AUSTIN, Texas - On Tuesday, the Texas Supreme Court heard arguments in a lawsuit filed by women who said their lives were put in danger because of the state’s multiple abortion bans.
It’s now up to the state’s top court to decide if the medical exceptions that allow patients to terminate a pregnancy are clear in Texas’ abortion ban laws.
"I place the blame firmly at the feet of the state," Lauren Miller, a plaintiff, said.
Miller is one of the plaintiffs suing the State of Texas with the Center for Reproduction Rights. Miller said she was denied access to life-saving abortion care in Texas.
Miller was pregnant with twins when she found out Baby B had Edwards Syndrome and the prognosis wasn’t good. She said it was risking the life of Baby A and herself. At 15 weeks pregnant, she went to Colorado and had an abortion. She’s since given birth to Baby A, named Henry.
"Without that lifesaving care, I don't think you would be holding your perfect baby boy," Dr. Austin Dennard, a plaintiff, said.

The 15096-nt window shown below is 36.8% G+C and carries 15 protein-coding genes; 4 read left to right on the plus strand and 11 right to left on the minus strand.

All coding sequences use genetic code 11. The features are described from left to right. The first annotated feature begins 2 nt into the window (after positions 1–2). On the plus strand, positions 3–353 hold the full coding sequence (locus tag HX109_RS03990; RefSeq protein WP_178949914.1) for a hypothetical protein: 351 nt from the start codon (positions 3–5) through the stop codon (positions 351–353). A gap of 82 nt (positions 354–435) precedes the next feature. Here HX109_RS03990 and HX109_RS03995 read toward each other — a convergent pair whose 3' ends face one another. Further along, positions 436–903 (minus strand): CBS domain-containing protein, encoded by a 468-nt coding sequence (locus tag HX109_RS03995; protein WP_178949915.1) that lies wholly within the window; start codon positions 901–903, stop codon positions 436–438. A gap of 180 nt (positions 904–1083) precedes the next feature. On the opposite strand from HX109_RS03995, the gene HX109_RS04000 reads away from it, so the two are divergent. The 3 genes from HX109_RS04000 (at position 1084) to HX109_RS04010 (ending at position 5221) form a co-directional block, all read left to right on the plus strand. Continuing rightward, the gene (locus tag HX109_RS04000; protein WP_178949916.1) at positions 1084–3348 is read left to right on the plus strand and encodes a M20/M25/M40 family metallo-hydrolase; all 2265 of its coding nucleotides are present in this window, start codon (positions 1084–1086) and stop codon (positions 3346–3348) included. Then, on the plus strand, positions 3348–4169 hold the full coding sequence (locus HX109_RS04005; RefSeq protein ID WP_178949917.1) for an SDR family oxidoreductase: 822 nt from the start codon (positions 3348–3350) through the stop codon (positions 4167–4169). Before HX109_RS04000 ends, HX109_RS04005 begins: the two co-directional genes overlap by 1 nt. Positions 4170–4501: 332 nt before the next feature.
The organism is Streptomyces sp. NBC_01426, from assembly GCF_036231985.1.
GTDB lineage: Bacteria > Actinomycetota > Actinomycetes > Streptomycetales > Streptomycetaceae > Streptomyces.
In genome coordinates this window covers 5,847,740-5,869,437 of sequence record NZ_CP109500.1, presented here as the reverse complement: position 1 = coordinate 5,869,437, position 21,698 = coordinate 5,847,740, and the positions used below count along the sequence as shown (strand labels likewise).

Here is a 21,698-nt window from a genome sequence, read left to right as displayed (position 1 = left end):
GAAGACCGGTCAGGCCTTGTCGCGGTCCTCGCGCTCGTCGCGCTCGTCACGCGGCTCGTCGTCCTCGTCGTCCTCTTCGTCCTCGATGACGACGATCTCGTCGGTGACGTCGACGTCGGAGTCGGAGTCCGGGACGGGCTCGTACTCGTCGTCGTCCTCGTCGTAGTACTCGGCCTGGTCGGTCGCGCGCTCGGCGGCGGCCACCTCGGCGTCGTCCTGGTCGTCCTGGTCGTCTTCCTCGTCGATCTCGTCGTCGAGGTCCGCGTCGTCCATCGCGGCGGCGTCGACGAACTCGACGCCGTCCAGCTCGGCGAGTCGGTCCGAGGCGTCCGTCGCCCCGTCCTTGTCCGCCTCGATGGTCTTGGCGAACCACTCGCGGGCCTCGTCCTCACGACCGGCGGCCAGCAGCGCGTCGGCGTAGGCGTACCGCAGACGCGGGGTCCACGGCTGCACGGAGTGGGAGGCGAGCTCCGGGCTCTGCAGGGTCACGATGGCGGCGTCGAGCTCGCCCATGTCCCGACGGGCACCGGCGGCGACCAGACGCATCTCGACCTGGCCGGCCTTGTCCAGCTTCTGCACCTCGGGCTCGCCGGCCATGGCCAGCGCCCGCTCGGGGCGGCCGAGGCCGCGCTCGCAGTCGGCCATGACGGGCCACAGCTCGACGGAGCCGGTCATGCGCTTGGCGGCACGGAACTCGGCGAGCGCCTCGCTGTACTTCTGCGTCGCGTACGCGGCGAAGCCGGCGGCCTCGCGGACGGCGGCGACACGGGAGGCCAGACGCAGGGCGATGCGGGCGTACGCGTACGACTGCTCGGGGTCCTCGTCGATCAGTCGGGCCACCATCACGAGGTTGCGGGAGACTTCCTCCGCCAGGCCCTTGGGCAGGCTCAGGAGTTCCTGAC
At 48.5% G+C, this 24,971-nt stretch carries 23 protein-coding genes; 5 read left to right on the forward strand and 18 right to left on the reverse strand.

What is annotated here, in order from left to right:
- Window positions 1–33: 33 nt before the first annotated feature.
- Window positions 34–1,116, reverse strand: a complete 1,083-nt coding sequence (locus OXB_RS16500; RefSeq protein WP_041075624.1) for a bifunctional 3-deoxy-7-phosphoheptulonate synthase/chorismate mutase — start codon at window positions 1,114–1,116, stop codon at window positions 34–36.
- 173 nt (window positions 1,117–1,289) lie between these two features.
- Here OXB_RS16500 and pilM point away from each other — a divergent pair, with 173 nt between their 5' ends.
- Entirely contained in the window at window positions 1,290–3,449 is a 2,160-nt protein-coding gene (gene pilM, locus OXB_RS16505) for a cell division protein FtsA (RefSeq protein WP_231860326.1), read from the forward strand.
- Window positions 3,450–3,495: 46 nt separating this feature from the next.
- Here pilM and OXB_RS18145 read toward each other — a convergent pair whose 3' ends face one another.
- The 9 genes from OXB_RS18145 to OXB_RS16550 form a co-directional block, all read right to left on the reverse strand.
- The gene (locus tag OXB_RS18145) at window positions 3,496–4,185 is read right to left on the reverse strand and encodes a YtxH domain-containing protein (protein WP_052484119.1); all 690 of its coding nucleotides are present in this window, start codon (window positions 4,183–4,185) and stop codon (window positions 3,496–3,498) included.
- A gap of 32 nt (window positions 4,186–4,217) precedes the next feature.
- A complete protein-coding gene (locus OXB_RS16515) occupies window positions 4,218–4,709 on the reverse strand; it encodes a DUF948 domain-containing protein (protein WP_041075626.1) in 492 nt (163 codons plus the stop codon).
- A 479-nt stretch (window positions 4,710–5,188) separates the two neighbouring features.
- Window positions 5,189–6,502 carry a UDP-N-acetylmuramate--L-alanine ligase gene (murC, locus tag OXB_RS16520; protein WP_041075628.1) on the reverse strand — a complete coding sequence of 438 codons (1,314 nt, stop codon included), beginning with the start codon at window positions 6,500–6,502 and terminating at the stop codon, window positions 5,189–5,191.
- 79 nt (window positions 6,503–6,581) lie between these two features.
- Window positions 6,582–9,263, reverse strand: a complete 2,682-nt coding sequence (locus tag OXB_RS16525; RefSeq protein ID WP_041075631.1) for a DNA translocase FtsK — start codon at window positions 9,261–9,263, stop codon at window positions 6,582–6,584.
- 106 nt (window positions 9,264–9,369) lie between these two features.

Statistics show the year before Roe v. Wade was overturned, more than 50,000 abortions were performed legally in Texas. After the decision, 44 were performed due to medical emergency.
"Protection for unborn babies should continue. This includes babies with a disability or fatal diagnosis in utero," Texas Alliance for Life Amy O’Donnell said.
The lawsuit is asking the court to clarify Texas’ abortion laws, alleging the vague language leaves doctors unable or unwilling to administer abortion care, forcing patients to seek treatment out of state or wait until their lives are in danger.
"While there are technically medical exceptions to the bans, no one knows what it means and the state won't tell us," Center for Reproductive Rights Molly Duane said.
"A woman is bleeding or has amniotic fluid running down her legs, the problem's not with the law, that's with the doctors, I mean, that would clearly qualify for the medical emergency exception," Beth Klusmann with the Office of the Attorney General said.
The state suggested medical malpractice claims.
"I know that's not satisfactory to someone who's pregnant at the moment and wants to seek clarity for the future, but that's again, another tool to bring clarity," Klusmann said.
"Here’s my doctor. That’s not the person I should be suing here," Miller said.
A decision should be issued by June 2024.